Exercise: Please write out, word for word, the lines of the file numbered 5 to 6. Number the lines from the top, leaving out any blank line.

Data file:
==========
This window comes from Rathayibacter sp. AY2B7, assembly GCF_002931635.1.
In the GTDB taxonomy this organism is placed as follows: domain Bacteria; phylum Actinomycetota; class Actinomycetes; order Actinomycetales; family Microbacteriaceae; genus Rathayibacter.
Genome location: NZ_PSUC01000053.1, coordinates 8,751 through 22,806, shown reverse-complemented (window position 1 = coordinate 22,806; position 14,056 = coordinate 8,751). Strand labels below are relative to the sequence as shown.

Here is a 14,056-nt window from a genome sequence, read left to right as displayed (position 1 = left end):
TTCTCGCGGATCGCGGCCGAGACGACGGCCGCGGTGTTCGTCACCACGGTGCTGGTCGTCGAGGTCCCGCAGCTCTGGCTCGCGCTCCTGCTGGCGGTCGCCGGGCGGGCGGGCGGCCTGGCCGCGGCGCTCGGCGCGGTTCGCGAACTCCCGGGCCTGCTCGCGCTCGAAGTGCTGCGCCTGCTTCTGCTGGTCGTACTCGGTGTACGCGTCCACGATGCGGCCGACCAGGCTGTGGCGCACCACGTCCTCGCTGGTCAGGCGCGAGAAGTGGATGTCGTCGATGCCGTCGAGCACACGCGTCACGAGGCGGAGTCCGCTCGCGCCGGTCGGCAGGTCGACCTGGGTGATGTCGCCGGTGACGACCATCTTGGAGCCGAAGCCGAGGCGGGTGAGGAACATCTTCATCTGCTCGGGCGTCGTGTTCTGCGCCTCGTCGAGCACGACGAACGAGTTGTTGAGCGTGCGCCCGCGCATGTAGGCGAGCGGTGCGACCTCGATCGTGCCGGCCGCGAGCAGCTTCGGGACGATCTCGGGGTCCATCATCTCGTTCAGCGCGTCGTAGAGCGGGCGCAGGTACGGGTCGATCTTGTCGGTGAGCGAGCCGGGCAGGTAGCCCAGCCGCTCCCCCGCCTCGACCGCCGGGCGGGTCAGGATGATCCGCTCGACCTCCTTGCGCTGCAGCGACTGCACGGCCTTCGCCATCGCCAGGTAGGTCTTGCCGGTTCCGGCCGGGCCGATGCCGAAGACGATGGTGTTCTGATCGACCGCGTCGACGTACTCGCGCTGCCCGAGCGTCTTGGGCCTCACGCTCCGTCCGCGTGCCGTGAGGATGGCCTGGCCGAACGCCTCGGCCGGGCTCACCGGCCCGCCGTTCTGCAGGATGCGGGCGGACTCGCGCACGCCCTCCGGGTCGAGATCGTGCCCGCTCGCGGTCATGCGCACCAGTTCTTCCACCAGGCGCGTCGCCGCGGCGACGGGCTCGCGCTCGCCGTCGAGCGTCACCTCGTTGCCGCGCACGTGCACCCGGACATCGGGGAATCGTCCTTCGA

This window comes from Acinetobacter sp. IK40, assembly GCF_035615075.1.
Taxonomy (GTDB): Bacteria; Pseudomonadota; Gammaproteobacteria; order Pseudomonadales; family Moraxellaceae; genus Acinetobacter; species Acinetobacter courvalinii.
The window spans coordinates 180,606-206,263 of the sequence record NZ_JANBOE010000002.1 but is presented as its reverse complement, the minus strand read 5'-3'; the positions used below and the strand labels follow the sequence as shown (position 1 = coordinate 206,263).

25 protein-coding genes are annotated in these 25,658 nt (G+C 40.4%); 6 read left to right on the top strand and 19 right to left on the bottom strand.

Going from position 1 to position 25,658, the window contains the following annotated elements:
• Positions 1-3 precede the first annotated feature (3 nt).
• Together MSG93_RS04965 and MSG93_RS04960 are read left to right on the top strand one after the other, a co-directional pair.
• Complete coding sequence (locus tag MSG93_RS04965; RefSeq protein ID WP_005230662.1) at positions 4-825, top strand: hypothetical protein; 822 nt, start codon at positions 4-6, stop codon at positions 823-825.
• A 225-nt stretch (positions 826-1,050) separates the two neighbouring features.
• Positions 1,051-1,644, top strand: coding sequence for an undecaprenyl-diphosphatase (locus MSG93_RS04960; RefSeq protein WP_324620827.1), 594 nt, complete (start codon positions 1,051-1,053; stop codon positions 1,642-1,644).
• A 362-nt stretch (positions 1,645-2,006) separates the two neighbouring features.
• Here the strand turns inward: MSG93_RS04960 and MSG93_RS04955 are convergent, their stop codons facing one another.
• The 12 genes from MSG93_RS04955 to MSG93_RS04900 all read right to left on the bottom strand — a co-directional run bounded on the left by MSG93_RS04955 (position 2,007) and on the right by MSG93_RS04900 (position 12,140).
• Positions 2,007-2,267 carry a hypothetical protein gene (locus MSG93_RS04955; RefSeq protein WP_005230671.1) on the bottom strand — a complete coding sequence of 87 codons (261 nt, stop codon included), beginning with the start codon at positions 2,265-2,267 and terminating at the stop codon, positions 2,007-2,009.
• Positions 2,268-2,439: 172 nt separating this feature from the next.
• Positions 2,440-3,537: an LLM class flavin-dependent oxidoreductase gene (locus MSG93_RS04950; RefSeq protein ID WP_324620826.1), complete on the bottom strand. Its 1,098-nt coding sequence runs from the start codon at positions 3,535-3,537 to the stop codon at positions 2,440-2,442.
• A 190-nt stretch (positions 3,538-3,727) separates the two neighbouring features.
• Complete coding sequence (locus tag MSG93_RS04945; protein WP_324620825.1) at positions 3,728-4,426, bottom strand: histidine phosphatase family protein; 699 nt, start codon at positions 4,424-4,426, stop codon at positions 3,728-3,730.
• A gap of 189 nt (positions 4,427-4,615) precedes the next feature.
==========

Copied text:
TTCTCGCGGATCGCGGCCGAGACGACGGCCGCGGTGTTCGTCACCACGGTGCTGGTCGTCGAGGTCCCGCAGCTCTGGCTCGCGCTCCTGCTGGCGGTCGCCGGGCGGGCGGGCGGCCTGGCCGCGGCGCTCGGCGCGGTTCGCGAACTCCCGGGCCTGCTCGCGCTCGAAGTGCTGCGCCTGCTTCTGCTGGTCGTACTCGGTGTACGCGTCCACGATGCGGCCGACCAGGCTGTGGCGCACCACGTCCTCGCTGGTCAGGCGCGAGAAGTGGATGTCGTCGATGCCGTCGAGCACACGCGTCACGAGGCGGAGTCCGCTCGCGCCGGTCGGCAGGTCGACCTGGGTGATGTCGCCGGTGACGACCATCTTGGAGCCGAAGCCGAGGCGGGTGAGGAACATCTTCATCTGCTCGGGCGTCGTGTTCTGCGCCTCGTCGAGCACGACGAACGAGTTGTTGAGCGTGCGCCCGCGCATGTAGGCGAGCGGTGCGACCTCGATCGTGCCGGCCGCGAGCAGCTTCGGGACGATCTCGGGGTCCATCATCTCGTTCAGCGCGTCGTAGAGCGGGCGCAGGTACGGGTCGATCTTGTCGGTGAGCGAGCCGGGCAGGTAGCCCAGCCGCTCCCCCGCCTCGACCGCCGGGCGGGTCAGGATGATCCGCTCGACCTCCTTGCGCTGCAGCGACTGCACGGCCTTCGCCATCGCCAGGTAGGTCTTGCCGGTTCCGGCCGGGCCGATGCCGAAGACGATGGTGTTCTGATCGACCGCGTCGACGTACTCGCGCTGCCCGAGCGTCTTGGGCCTCACGCTCCGTCCGCGTGCCGTGAGGATGGCCTGGCCGAACGCCTCGGCCGGGCTCACCGGCCCGCCGTTCTGCAGGATGCGGGCGGACTCGCGCACGCCCTCCGGGTCGAGATCGTGCCCGCTCGCGGTCATGCGCACCAGTTCTTCCACCAGGCGCGTCGCCGCGGCGACGGGCTCGCGCTCGCCGTCGAGCGTCACCTCGTTGCCGCGCACGTGCACCCGGACATCGGGGAATCGTCCTTCGA

This window comes from Acinetobacter sp. IK40, assembly GCF_035615075.1.